Welcome to FiveThirtyEight’s politics chat. The transcript below has been lightly edited.
sarah (Sarah Frostenson, politics editor): We’re still more than three years away from November 2024, which means we have no idea who is actually running in 2024 — although we are already busy watching what potential candidates do — but it’s not too early for us to make some terrible (and not so terrible) picks as to who will win the 2024 GOP nomination in our first waaaayyy too early 2024 draft.
It’s been a while, so the rules are as follows: Four rounds, so between the five of us, 20 potential 2024 Republican nominees, and we’ll be doing a 🐍 snake-style 🐍 draft. And remember, the goal is to pick the actual nominee.
The order is:
And I used random.org to determine the order (so it’s clearly not rigged).
geoffrey.skelley (Geoffrey Skelley, elections analyst): I get the boring pick.
sarah: It’s so funny to me that everyone thinks there is already an obvious choice for 2024. 🤔
alex (Alex Samuels, politics reporter): Don’t steal my pick, Nathaniel!
nrakich (Nathaniel Rakich, elections analyst): I’m stealing it, Alex!
sarah: Alright, Geoffrey. You’re up!! What is this obvious pick of yours?
geoffrey.skelley: The Republican Party is currently the party of one Donald J. Trump. So while we’re still a couple years away from presidential campaign announcements, I think I have to pick the former president.
It’s too early to go crazy about polls, but Morning Consult found in February that 59 percent of Republicans want Trump to have a major role in the party, and a majority also said they’d support him in a primary against many of the leading GOP alternatives.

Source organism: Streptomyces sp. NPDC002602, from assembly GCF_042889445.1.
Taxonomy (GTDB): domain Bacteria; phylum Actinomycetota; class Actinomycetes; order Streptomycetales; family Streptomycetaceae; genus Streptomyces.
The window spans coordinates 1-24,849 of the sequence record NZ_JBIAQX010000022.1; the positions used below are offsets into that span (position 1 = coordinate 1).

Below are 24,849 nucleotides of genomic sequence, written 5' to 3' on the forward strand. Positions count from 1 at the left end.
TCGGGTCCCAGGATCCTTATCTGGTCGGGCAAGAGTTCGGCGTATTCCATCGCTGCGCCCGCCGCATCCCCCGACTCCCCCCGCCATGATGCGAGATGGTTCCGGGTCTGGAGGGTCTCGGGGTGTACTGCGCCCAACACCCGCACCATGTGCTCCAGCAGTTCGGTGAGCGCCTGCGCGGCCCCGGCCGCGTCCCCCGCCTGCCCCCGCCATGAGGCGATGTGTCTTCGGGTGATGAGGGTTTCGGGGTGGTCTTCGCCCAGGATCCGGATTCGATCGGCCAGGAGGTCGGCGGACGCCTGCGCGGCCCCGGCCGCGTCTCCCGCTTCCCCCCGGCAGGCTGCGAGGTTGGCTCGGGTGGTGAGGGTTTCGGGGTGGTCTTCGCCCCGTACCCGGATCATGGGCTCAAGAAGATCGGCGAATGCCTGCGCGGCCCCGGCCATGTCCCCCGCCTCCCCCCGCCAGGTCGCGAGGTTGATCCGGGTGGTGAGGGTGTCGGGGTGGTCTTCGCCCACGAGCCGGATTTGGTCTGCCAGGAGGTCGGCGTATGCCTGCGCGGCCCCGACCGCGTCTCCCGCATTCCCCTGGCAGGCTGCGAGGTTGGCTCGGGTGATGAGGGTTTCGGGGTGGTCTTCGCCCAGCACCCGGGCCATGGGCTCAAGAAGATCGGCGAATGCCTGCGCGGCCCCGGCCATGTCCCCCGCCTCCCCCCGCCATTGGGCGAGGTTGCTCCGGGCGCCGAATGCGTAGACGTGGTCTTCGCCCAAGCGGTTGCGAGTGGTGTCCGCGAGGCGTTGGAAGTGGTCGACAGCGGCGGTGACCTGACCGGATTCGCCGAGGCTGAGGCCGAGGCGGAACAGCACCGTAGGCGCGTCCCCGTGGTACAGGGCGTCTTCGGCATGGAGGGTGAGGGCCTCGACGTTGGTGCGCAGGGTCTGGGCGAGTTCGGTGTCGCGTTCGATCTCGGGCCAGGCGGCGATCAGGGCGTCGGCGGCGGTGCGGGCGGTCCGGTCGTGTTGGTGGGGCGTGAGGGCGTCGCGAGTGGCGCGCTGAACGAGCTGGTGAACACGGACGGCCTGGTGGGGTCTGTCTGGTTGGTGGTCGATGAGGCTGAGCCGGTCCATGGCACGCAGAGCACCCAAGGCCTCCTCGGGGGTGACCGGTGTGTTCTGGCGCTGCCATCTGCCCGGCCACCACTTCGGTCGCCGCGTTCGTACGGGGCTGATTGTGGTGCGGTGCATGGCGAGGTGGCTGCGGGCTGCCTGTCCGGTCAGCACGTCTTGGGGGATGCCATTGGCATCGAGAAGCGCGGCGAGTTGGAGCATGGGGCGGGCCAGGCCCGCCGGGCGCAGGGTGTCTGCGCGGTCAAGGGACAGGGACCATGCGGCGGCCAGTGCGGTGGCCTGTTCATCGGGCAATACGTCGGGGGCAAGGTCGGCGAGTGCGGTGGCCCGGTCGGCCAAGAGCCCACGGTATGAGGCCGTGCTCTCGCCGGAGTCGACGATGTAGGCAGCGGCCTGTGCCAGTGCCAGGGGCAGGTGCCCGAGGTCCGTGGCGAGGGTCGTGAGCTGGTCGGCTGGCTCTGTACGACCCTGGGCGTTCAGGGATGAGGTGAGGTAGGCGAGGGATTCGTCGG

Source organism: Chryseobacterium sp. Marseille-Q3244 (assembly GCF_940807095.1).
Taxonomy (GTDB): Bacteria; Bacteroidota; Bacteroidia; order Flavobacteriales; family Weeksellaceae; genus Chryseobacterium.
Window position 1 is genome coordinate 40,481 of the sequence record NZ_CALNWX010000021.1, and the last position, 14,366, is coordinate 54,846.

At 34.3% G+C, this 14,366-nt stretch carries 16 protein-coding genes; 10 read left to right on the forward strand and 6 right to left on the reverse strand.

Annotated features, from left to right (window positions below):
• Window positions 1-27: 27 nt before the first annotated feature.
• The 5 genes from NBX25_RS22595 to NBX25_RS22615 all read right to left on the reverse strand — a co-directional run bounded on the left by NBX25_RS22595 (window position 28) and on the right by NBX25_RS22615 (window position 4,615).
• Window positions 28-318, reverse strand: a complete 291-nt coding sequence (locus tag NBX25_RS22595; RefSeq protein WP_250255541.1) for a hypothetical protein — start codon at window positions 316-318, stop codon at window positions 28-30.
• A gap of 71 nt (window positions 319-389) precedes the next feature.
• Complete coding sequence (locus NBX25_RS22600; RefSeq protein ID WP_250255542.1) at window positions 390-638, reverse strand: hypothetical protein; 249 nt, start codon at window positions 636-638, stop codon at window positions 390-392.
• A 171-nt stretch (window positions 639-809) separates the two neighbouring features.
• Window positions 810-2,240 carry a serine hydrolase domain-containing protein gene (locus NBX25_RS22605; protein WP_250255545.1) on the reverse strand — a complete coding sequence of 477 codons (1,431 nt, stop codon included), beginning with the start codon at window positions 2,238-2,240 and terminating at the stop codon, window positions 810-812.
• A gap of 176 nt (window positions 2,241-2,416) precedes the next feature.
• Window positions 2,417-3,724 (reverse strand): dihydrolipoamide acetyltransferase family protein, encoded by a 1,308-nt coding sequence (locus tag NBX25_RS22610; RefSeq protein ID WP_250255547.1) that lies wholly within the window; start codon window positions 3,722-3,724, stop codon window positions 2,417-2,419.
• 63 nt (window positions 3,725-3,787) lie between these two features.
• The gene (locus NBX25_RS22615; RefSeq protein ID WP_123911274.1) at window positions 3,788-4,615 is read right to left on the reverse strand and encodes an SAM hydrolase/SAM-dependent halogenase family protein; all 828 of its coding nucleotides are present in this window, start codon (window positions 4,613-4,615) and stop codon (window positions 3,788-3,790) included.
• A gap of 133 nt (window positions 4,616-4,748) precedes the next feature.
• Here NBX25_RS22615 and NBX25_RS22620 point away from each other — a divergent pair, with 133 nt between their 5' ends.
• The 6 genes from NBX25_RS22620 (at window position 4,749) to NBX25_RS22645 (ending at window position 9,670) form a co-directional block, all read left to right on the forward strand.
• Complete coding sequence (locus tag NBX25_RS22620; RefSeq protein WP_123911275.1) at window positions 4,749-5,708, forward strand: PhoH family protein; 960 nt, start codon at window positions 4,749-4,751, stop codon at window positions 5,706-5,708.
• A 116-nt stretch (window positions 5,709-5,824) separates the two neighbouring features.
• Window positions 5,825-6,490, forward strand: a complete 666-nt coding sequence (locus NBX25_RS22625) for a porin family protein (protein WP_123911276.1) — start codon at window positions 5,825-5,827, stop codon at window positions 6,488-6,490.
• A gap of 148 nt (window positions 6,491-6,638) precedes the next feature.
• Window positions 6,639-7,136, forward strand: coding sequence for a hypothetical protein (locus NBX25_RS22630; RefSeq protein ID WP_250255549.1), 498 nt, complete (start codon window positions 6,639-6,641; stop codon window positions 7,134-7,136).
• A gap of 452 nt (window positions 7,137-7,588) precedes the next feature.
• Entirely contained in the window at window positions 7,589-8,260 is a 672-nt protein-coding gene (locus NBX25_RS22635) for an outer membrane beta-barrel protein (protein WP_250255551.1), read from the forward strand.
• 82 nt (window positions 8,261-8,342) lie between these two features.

The last time a defeated president ran as a party’s nominee four years later was in 1892, when Democrat Grover Cleveland ran again after losing reelection in 1888. Perhaps we’re due for another comeback. Trump himself is teasing a run, so I’m going to take the idea seriously.
sarah: I should have known this was coming as a Round 1 pick, but I guess I just don’t buy that taking a page out of Cleveland’s playbook is a good electoral move. That said, Trump certainly has surprised me before.
nrakich: Yeah, to me, the biggest question is whether Trump runs again. If he does, I think he would clear the field of all other serious candidates (other than perhaps an anti-Trump protest candidate, like Bill Weld in 2020). If we’ve learned anything from the last four years, it’s that other Republicans are scared to go up against Trump lest his loyal followers turn on them.
sarah: I’m not so sure about that. I think there still would be a melee. It isn’t a scientific poll, but I thought it was telling that far more CPAC attendees (95 percent) wanted Trump’s policies/agenda to survive than for him to run again (68 percent). And yes, 68 percent is a lot, but considering CPAC had a gold statue of Trump… support could have been much higher.
But OK, you’re up, Nathaniel!
geoffrey.skelley: Now things will get interesting.
nrakich: With the second pick of the draft, I choose Sen. Ted Cruz.
President Biden’s victory in the 2020 Democratic primary made me think a lot about the value of name recognition and starting off with a known brand.
And right now, other than Trump, there are only a handful of Republicans who have near-universal national name recognition (as measured by polls asking whether people have an opinion of them): Cruz, Mike Pence, Mitch McConnell … and McConnell is obviously not running for president. So between Cruz and Pence, I think Cruz is a much more dynamic campaigner and more willing to emulate Trump’s bomb-throwing style. So he gets the edge for me.
alex: You didn’t take my pick, but I’m surprised you put him as No. 2 considering how disliked he is in GOP circles.